At Publicis, creative won’t be a dept, it will be a mindset: Bobby Pawar

In an exclusive chat with exchange4media, Pawar talks about key focus areas at Publicis, creative freedom for young guns & making tech a part of every solution

e4m by Twishy
Updated: Jun 10, 2013 1:49 AM
At Publicis, creative won’t be a dept, it will be a mindset: Bobby Pawar

Giving the nation a new language of patriotism with the silent National Anthem to celebrating the comeback of Yuvraj Singh not just to cricket but to life, this creative genius has been grabbing the headlines forever for his path-breaking campaigns. Ad veteran Bobby Pawar has recently been named the new Director and Chief Creative Officer – South Asia at Publicis Worldwide, after his bold move to quit JWT. There was also buzz that the ad man planned to turn entrepreneur after exiting JWT. Accepting the irresistible offer of joining Publicis with Partha Sinha, Director, Chief Strategy Officer South Asia and Ambika Srivastava Director, Marketing and New Business India, the terrific combination is all set to bring a new revolution.

In an exclusive interview with exchange4media, Pawar talks about key focus areas at Publicis, the joys of working with a great team, creative freedom for young guns and making technology a part of every solution, among other things…


What will be your key focus area at Publicis?
Simply put, rewarding brand experiences. We don’t work for clients or brands anymore, we work for consumers. Our job is to create experiences for brands that give something of real value to the audience. The reward could be emotional, intellectual, or material. The greater the reward, the more memorable and shareable your experience will be. Our objective is to help clients, who pay our bills, actively engage the ultimate clients, those who buy their brands and pay their bills, in the storylines of their brands.

How will you leverage your extensive experience in this new role?
I have always believed that most of your work happens in the client’s office. It involves some asking, and a whole lot of listening. You aren’t going to solve very many problems, let alone solve them brilliantly, if you don’t know what the real problem is. We’ll be doing more of that.
The second part of the job lies within the walls of our offices, and it starts with breaking them down. In Publicis, creative won’t be a department, it will be a mindset. Anyone, including the client, will be encouraged to come up with concepts, notions, drib-drabs of premises. And they’ll be able to share them, without the risk of getting a smirk in return. Why? The best creative companies are those where anyone can unleash her left brain. Plus, how on earth can you expect consumers to share and participate in your ideas if you are unwilling to let your teammates share and participate in yours?

Partha, Nakul, Ambika and I would like this to be a place where incredibly driven, talented people do the best work of their lives, have fun doing it, learn a lot and teach some. We’d like it to be a place that is preferred by businesses that at least try to put the consumer’s interests ahead of their own and are looking to build strong, mutual-rewarding relationships with them.

How will the terrific duo of Bobby and Partha work together to strengthen offering to the clients?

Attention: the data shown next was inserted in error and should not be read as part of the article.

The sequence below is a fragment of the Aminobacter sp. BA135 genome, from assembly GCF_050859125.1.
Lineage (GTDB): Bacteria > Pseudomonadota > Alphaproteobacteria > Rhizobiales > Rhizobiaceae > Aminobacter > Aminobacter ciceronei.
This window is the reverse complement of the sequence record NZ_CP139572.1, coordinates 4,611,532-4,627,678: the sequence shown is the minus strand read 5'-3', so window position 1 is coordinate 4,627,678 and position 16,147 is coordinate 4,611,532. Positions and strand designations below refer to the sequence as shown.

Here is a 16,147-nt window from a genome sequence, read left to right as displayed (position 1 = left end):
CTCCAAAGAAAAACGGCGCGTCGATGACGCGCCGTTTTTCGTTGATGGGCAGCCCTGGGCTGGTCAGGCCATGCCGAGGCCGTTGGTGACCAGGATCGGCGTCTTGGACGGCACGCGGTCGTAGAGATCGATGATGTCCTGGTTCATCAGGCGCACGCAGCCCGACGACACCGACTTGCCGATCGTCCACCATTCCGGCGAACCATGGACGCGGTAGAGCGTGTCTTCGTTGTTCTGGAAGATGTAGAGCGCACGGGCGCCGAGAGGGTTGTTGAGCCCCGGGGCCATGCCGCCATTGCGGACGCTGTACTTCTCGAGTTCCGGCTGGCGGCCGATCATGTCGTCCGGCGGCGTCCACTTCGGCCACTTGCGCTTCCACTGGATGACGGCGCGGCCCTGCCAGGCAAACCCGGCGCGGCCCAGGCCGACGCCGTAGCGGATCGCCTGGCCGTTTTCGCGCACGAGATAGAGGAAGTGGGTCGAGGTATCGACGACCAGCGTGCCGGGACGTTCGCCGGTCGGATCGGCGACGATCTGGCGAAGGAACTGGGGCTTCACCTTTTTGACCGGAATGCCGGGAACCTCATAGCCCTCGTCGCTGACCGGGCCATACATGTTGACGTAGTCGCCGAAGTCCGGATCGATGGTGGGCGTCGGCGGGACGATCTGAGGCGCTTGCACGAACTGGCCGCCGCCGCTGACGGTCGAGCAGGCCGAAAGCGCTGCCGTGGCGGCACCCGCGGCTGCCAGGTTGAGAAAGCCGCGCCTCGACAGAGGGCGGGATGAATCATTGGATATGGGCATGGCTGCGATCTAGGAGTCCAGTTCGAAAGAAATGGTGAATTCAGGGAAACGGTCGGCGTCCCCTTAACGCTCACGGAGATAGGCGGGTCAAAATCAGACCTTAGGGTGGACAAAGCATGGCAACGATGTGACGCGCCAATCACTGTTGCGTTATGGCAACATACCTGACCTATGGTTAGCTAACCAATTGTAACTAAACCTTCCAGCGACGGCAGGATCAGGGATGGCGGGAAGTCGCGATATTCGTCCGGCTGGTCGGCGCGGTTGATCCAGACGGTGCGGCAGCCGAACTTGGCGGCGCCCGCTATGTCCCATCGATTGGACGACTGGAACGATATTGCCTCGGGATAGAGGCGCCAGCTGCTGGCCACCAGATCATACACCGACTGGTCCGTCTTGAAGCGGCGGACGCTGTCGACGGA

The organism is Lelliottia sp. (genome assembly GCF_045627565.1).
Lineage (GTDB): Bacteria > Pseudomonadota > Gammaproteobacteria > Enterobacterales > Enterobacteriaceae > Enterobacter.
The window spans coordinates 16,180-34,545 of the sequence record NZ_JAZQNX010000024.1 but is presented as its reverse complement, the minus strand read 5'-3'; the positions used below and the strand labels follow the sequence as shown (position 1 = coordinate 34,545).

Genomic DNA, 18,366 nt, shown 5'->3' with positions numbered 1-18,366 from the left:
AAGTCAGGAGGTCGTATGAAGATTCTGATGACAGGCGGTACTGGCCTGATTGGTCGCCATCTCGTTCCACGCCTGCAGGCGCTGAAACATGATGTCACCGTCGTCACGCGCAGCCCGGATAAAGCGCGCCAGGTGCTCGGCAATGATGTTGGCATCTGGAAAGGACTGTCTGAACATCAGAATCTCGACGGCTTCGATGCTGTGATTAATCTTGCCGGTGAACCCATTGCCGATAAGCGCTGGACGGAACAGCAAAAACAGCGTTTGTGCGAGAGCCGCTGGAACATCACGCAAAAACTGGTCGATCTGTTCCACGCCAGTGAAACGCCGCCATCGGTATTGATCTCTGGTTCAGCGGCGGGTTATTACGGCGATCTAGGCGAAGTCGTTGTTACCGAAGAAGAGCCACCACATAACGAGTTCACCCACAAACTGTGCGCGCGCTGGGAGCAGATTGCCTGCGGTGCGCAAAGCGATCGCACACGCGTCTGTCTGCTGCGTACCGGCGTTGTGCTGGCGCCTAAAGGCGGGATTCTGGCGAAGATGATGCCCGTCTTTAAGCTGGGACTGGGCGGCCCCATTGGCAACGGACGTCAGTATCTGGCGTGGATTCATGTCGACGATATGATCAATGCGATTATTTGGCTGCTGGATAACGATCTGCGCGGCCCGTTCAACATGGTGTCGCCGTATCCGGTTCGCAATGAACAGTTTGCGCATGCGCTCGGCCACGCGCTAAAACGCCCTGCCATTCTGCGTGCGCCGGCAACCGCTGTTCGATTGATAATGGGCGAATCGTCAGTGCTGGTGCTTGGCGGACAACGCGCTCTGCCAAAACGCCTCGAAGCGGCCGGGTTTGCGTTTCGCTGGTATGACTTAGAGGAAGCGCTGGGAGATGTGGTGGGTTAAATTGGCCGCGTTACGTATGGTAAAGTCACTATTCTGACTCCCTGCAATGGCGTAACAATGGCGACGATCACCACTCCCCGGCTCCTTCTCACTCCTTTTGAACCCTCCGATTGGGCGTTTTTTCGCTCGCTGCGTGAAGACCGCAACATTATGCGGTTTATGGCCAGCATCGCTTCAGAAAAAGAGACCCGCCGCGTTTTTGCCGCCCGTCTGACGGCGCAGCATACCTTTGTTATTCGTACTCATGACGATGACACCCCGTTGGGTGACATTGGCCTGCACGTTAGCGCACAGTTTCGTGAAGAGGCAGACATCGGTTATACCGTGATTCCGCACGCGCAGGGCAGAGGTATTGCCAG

You got it wrong. It’s not Bobby and Partha. I am the second fiddle here. While everyone celebrates the great work on Nike, Coke, Volkswagen, we all forget that all of it based on great thinking. Killer strategic ideas create the grand stage for creative ideas to perform on.

Also, our relationship is not one of planner and creative. We are solutionists. We don’t care about the debate of supremacy of message versus the medium. It’s stupid and we’ve moved past it. We have a WIT approach to work, ‘Whatever (the heck) It Takes’ to solve the brand’s problem and get market-share moving in the right direction. Both of us are totally into music and one of our favourite songs is the ‘Cha-ching’ of the cash register.

Publicis hasn't done very well in terms of winning awards and clients. How are you planning to push the mandate forward?
Actually, if you go back year or two, they consistently did quite well in the shows. As far as new clients go, they did win a fair bit, though the ambition is to win far more. Honestly, Partha and I are not going to do a darned thing about either of those things. Our focus is on creating brilliantly effective solutions that are ‘buzzy’ (how I hate that word) and pushing our people to go beyond the best they think they can do. If we do that successfully, the rest will take care of itself.

Ashish Khazanchi, the NCD, quit recently; are you looking at some new appointments?
I’ve got to thank Ashish for all that he’s done for Publicis. We wish him nothing but the best. About replacing him? I don’t know just yet. I’ll decide once I’ve been on the job for a month or two.

How are you looking forward to representing the agency at Cannes 2013?
A lot. There are a lot of great seminars, great work; so lots of learning. Plus, I’m looking forward to meeting Monsieur Jean-Yves Naouri, Eric Vervroegen and the rest.

How much of creative freedom should be given to young guns at agencies?
More than they get as of now, but less than they think they should.

How important will digital be in your plan of action given that Publicis recently acquired iStrat?
This gives us the ability to make technology a part of every solution that we come up with. Obviously, the key is to put it in the mix when the problem, and not your creative ego, demands it.

What are the key challenges that you might face in the new role?
I’ll know when I face them. If I speculate now, I will just be walking into this mission fighting imaginary demons.

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